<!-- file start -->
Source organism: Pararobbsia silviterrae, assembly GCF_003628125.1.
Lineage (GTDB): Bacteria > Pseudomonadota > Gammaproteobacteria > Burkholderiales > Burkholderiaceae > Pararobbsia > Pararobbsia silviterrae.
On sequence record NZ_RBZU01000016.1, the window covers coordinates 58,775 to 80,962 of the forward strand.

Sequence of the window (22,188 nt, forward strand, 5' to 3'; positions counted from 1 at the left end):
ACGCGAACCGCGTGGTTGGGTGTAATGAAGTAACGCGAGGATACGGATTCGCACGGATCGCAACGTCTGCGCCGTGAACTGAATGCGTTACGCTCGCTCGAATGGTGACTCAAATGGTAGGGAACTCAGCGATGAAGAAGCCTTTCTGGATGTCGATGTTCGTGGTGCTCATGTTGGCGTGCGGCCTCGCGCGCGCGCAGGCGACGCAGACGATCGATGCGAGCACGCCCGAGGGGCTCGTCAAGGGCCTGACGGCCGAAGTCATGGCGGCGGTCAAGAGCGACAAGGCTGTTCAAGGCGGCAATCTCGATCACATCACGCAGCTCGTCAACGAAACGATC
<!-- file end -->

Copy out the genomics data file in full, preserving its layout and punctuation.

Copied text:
Source organism: Pararobbsia silviterrae, assembly GCF_003628125.1.
Lineage (GTDB): Bacteria > Pseudomonadota > Gammaproteobacteria > Burkholderiales > Burkholderiaceae > Pararobbsia > Pararobbsia silviterrae.
On sequence record NZ_RBZU01000016.1, the window covers coordinates 58,775 to 80,962 of the forward strand.

Sequence of the window (22,188 nt, forward strand, 5' to 3'; positions counted from 1 at the left end):
ACGCGAACCGCGTGGTTGGGTGTAATGAAGTAACGCGAGGATACGGATTCGCACGGATCGCAACGTCTGCGCCGTGAACTGAATGCGTTACGCTCGCTCGAATGGTGACTCAAATGGTAGGGAACTCAGCGATGAAGAAGCCTTTCTGGATGTCGATGTTCGTGGTGCTCATGTTGGCGTGCGGCCTCGCGCGCGCGCAGGCGACGCAGACGATCGATGCGAGCACGCCCGAGGGGCTCGTCAAGGGCCTGACGGCCGAAGTCATGGCGGCGGTCAAGAGCGACAAGGCTGTTCAAGGCGGCAATCTCGATCACATCACGCAGCTCGTCAACGAAACGATC